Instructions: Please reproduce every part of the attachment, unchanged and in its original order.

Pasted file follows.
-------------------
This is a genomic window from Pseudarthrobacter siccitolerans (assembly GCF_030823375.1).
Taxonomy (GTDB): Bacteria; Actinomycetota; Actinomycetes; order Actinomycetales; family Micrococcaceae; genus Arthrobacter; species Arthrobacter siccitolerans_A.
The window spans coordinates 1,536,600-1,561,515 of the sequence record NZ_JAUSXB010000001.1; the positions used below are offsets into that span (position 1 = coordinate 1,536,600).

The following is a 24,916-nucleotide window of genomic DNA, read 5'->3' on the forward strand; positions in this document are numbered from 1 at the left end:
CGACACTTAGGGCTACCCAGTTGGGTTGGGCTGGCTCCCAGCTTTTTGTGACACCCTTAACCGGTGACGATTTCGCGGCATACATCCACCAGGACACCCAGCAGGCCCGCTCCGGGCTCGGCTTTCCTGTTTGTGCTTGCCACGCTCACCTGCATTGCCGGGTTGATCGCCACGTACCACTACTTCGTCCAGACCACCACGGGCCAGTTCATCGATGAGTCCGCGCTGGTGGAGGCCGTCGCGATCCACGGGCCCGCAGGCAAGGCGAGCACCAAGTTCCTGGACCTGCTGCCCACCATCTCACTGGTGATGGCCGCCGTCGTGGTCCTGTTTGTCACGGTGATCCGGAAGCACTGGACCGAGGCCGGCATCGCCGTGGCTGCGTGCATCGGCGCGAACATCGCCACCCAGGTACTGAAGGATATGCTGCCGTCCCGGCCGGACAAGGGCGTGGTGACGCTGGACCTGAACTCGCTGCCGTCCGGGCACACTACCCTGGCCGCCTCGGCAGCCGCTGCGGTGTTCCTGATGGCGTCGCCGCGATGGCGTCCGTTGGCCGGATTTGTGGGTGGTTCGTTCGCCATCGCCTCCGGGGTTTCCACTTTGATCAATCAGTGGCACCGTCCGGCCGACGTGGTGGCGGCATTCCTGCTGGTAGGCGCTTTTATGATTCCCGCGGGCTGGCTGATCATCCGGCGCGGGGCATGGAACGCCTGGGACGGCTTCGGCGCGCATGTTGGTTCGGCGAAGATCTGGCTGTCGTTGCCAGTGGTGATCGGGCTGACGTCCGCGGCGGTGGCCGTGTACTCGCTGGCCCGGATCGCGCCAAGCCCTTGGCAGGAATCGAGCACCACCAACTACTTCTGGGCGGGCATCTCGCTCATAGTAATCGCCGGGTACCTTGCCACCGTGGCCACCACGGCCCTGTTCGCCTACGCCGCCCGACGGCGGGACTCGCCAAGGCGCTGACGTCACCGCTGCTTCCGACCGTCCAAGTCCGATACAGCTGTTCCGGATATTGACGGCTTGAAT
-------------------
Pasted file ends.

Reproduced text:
This is a genomic window from Pseudarthrobacter siccitolerans (assembly GCF_030823375.1).
Taxonomy (GTDB): Bacteria; Actinomycetota; Actinomycetes; order Actinomycetales; family Micrococcaceae; genus Arthrobacter; species Arthrobacter siccitolerans_A.
The window spans coordinates 1,536,600-1,561,515 of the sequence record NZ_JAUSXB010000001.1; the positions used below are offsets into that span (position 1 = coordinate 1,536,600).

The following is a 24,916-nucleotide window of genomic DNA, read 5'->3' on the forward strand; positions in this document are numbered from 1 at the left end:
CGACACTTAGGGCTACCCAGTTGGGTTGGGCTGGCTCCCAGCTTTTTGTGACACCCTTAACCGGTGACGATTTCGCGGCATACATCCACCAGGACACCCAGCAGGCCCGCTCCGGGCTCGGCTTTCCTGTTTGTGCTTGCCACGCTCACCTGCATTGCCGGGTTGATCGCCACGTACCACTACTTCGTCCAGACCACCACGGGCCAGTTCATCGATGAGTCCGCGCTGGTGGAGGCCGTCGCGATCCACGGGCCCGCAGGCAAGGCGAGCACCAAGTTCCTGGACCTGCTGCCCACCATCTCACTGGTGATGGCCGCCGTCGTGGTCCTGTTTGTCACGGTGATCCGGAAGCACTGGACCGAGGCCGGCATCGCCGTGGCTGCGTGCATCGGCGCGAACATCGCCACCCAGGTACTGAAGGATATGCTGCCGTCCCGGCCGGACAAGGGCGTGGTGACGCTGGACCTGAACTCGCTGCCGTCCGGGCACACTACCCTGGCCGCCTCGGCAGCCGCTGCGGTGTTCCTGATGGCGTCGCCGCGATGGCGTCCGTTGGCCGGATTTGTGGGTGGTTCGTTCGCCATCGCCTCCGGGGTTTCCACTTTGATCAATCAGTGGCACCGTCCGGCCGACGTGGTGGCGGCATTCCTGCTGGTAGGCGCTTTTATGATTCCCGCGGGCTGGCTGATCATCCGGCGCGGGGCATGGAACGCCTGGGACGGCTTCGGCGCGCATGTTGGTTCGGCGAAGATCTGGCTGTCGTTGCCAGTGGTGATCGGGCTGACGTCCGCGGCGGTGGCCGTGTACTCGCTGGCCCGGATCGCGCCAAGCCCTTGGCAGGAATCGAGCACCACCAACTACTTCTGGGCGGGCATCTCGCTCATAGTAATCGCCGGGTACCTTGCCACCGTGGCCACCACGGCCCTGTTCGCCTACGCCGCCCGACGGCGGGACTCGCCAAGGCGCTGACGTCACCGCTGCTTCCGACCGTCCAAGTCCGATACAGCTGTTCCGGATATTGACGGCTTGAAT